Bahrain’s Use of NSN Technology to Torture Activists Shows Need for Corporate Accountability and Home Government Oversight: here.

British Medical Association (BMA) action on Bahrain: here.

GENEVA: The UN rights chief warned Tuesday that the situation in Bahrain remains “tense and unpredictable,” with small protests still being repressed and hundreds of cases involving demonstrators pending trial: here.

UN demands Bahrain release prisoners detained for exercising freedom of speech: here.

Bahrain’s contribution to the Arab Spring: here.

11 thoughts on “British arms kill Middle East democrats

  1. Bahrain says poet included in protest pardon

    (AP) – 1 hour ago

    MANAMA, Bahrain (AP) — Bahrain says a royal pardon for some protest-linked suspects includes a 20-year-old woman sentenced to a year in prison for reciting poetry critical of the Gulf nation’s crackdown on an uprising.

    A statement Tuesday from Bahrain’s information authority says the king’s pardon extends to Ayat al-Qurmezi, who gained prominence for verses denouncing the attacks on Shiite-led protesters.

    The statement, however, did not give the full total of those pardoned Sunday by King Hamad bin Isa Al Khalifa.

    Al-Qurmezi was convicted in June of anti-state charges. Hundreds of people were arrested after protests began in February.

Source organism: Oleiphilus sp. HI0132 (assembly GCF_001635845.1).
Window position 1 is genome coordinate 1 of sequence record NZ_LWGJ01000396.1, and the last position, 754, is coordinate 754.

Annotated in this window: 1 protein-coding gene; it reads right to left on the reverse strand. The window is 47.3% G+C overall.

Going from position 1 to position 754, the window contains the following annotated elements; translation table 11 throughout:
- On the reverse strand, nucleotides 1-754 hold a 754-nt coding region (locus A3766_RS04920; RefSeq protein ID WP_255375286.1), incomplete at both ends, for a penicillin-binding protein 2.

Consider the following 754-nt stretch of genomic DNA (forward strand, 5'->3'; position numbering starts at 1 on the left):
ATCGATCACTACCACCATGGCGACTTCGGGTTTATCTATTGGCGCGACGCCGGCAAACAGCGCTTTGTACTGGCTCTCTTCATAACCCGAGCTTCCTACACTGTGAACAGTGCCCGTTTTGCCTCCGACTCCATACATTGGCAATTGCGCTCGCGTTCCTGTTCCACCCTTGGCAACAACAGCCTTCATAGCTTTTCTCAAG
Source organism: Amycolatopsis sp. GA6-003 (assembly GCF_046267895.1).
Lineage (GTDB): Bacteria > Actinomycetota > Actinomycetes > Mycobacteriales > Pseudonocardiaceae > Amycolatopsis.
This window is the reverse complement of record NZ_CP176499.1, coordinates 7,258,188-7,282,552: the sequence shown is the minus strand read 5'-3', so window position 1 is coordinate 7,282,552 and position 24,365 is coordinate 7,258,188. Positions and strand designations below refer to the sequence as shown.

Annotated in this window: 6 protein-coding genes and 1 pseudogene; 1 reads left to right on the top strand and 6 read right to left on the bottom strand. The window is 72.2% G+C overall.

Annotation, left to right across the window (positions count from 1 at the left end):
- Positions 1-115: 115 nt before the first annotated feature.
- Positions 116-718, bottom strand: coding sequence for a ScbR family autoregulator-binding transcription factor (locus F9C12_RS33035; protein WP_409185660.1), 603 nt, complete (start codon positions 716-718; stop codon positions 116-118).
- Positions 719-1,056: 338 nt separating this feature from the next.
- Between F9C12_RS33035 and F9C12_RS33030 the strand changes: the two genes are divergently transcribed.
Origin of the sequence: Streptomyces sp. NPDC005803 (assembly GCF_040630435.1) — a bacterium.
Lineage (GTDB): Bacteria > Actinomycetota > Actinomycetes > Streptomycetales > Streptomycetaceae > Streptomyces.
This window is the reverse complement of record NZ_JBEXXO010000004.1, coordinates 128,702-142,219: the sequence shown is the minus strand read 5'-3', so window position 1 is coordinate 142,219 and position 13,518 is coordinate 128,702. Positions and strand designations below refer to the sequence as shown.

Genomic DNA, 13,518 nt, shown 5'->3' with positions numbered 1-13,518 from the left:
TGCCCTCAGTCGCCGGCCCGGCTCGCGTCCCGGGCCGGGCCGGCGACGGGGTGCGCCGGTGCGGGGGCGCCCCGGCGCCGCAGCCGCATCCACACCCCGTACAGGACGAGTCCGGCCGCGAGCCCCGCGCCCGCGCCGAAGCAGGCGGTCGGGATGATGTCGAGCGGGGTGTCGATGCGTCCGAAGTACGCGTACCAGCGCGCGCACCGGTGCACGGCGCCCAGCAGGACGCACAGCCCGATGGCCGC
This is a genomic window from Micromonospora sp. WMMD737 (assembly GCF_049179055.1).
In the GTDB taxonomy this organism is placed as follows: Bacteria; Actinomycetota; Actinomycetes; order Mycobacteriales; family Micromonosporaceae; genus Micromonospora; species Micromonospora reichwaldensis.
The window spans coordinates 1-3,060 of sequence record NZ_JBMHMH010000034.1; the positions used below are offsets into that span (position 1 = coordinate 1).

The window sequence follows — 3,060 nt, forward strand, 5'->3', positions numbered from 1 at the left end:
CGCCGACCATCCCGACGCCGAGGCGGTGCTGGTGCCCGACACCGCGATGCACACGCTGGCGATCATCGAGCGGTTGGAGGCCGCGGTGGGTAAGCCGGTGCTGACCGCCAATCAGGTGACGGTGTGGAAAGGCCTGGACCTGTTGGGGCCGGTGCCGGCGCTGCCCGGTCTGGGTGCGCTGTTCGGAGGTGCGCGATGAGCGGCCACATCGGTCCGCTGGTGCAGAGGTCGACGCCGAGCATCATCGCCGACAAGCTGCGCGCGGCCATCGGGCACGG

Bahrain’s majority Shiite claim they face widespread discrimination by Sunni rulers.

    Copyright © 2011 The Associated Press. All rights reserved.


  2. From heroes to pariahs: Bahrain athletes pay a steep price

    Associated Press
    Aug 31, 2011

    Brothers and former Bahrain national football team players Mohammed, left, and Alaa Hubail were arrested after joining peaceful protests with other athletes.

    When civil unrest broke out in Bahrain, brothers Alaa and Mohammed Hubail stayed in their family compound and refused to take part. They feared their reputations as top footballers would make them easy targets for police.

    But Crown Prince Salman bin Hamad Al Khalifa soon came out in support of peaceful protests. It was the green light the Hubail brothers were looking for and they joined a march of several hundred athletes to Pearl Square, the epicentre of Shiite-led protests against Bahrain’s Sunni rulers.

    It was a terrible miscalculation.

    Two weeks after the February march, Alaa Hubail was interrogated on state-run television and called a traitor. He and his brother were arrested a day later along with Ali Saeed Abdullah, the national team goalkeeper, as they trained at their Al Alhi club.

    They were among six players from the national team who were put in prison, where they say they were tortured for taking part in the protests.

    Mohammed Hubail was tried and sentenced to two years in jail; he is free while he appeals the sentence.

    Alaa’s case is pending. They have gone from celebrities to pariahs among Bahrain’s pro-government faction – barred from playing on the national team and blacklisted from the local league for what they contend was simply following the advice of the Crown Prince.